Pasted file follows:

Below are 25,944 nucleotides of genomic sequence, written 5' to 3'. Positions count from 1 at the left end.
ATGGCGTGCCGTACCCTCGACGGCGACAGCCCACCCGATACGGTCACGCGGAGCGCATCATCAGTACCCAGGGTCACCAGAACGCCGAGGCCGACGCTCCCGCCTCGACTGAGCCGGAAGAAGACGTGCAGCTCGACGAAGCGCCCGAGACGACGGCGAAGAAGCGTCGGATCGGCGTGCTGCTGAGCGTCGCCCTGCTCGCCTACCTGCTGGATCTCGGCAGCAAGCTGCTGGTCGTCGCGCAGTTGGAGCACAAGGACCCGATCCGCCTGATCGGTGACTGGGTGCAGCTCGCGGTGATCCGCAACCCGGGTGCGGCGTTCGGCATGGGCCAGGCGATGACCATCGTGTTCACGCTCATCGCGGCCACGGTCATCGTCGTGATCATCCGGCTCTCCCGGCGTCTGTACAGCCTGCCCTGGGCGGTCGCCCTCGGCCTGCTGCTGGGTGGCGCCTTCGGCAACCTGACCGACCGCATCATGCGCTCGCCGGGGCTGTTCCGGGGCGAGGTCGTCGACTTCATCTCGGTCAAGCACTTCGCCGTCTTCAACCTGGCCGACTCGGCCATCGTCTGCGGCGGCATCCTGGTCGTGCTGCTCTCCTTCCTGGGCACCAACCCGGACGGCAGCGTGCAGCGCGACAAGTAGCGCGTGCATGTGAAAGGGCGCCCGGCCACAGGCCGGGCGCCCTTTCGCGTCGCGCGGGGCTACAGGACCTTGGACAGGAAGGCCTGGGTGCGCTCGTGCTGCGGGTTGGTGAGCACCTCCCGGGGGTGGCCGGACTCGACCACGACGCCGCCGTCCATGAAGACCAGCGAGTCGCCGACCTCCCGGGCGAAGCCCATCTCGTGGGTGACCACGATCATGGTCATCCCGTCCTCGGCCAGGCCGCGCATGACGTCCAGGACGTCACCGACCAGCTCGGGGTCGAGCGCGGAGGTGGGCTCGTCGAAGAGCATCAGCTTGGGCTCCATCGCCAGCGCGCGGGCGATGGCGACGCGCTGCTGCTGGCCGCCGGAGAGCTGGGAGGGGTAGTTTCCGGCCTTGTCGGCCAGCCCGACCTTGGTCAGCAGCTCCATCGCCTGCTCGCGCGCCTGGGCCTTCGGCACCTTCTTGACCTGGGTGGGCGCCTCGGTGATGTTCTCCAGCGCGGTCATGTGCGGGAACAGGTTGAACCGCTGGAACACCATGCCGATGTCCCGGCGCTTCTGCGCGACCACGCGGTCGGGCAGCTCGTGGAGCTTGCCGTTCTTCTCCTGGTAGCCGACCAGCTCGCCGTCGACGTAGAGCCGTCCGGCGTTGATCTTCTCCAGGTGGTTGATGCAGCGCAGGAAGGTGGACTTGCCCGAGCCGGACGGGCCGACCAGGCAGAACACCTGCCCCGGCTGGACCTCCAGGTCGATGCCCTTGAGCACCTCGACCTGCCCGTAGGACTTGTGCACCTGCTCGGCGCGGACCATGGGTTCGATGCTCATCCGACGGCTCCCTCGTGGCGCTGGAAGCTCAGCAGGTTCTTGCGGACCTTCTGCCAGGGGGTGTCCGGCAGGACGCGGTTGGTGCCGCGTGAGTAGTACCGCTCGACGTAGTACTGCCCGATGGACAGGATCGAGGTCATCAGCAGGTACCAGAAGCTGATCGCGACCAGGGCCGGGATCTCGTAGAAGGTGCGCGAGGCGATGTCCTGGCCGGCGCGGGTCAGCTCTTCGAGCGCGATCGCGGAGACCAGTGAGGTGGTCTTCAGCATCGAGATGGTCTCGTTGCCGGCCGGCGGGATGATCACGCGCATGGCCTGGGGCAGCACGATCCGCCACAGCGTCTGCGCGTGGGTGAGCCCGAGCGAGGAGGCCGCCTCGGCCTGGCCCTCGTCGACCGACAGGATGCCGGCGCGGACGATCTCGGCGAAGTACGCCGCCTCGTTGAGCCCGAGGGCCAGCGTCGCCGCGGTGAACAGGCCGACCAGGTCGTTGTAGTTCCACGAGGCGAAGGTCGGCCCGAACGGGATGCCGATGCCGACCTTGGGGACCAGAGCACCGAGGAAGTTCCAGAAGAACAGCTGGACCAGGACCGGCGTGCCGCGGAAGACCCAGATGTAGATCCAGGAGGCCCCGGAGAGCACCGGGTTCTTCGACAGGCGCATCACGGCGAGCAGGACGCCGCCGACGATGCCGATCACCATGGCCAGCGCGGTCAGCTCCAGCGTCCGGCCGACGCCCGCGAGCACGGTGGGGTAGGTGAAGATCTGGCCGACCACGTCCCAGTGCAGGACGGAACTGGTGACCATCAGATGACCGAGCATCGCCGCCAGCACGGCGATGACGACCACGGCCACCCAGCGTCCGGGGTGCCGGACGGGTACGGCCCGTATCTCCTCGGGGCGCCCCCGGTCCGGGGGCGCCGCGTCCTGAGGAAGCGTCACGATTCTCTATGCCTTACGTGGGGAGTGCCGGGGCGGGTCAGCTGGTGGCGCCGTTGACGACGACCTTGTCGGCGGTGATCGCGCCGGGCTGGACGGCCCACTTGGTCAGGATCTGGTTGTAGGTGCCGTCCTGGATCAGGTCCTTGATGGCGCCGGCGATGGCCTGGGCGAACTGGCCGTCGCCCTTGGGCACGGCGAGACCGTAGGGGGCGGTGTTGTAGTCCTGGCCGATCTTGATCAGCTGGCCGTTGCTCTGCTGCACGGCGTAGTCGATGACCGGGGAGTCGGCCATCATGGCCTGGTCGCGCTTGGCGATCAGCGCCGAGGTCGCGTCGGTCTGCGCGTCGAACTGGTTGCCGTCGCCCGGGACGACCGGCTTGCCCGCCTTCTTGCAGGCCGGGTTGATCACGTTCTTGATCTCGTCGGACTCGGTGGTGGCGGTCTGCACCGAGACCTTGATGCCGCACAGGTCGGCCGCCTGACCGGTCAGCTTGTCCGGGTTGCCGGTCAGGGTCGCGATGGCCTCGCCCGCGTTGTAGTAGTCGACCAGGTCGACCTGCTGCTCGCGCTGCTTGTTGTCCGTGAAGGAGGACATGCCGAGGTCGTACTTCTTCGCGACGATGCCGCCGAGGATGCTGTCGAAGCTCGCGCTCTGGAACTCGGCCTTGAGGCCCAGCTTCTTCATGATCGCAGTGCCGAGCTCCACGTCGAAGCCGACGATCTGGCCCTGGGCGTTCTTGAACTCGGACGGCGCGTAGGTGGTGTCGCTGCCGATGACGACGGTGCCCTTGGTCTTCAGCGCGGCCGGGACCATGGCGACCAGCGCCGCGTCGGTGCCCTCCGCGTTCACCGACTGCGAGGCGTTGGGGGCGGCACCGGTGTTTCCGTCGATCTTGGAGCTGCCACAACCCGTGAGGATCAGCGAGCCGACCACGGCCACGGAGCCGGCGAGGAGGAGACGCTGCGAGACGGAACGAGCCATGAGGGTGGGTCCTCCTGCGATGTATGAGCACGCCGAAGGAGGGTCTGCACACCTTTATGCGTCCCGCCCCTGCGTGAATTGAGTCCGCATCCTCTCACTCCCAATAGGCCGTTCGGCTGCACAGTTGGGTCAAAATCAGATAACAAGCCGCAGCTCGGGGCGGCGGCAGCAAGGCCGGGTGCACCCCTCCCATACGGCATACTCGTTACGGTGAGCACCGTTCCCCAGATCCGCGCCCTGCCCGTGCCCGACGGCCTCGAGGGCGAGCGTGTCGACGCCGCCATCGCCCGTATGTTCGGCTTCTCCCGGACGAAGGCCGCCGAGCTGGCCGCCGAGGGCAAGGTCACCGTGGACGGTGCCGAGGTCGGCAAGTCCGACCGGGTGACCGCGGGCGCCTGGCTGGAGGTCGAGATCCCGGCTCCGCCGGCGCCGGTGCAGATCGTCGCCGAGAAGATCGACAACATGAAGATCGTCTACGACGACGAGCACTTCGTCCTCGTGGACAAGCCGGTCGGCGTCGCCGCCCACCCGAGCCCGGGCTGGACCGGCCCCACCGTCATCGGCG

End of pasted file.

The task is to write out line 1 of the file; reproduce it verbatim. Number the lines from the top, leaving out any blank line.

Below are 25,944 nucleotides of genomic sequence, written 5' to 3'. Positions count from 1 at the left end.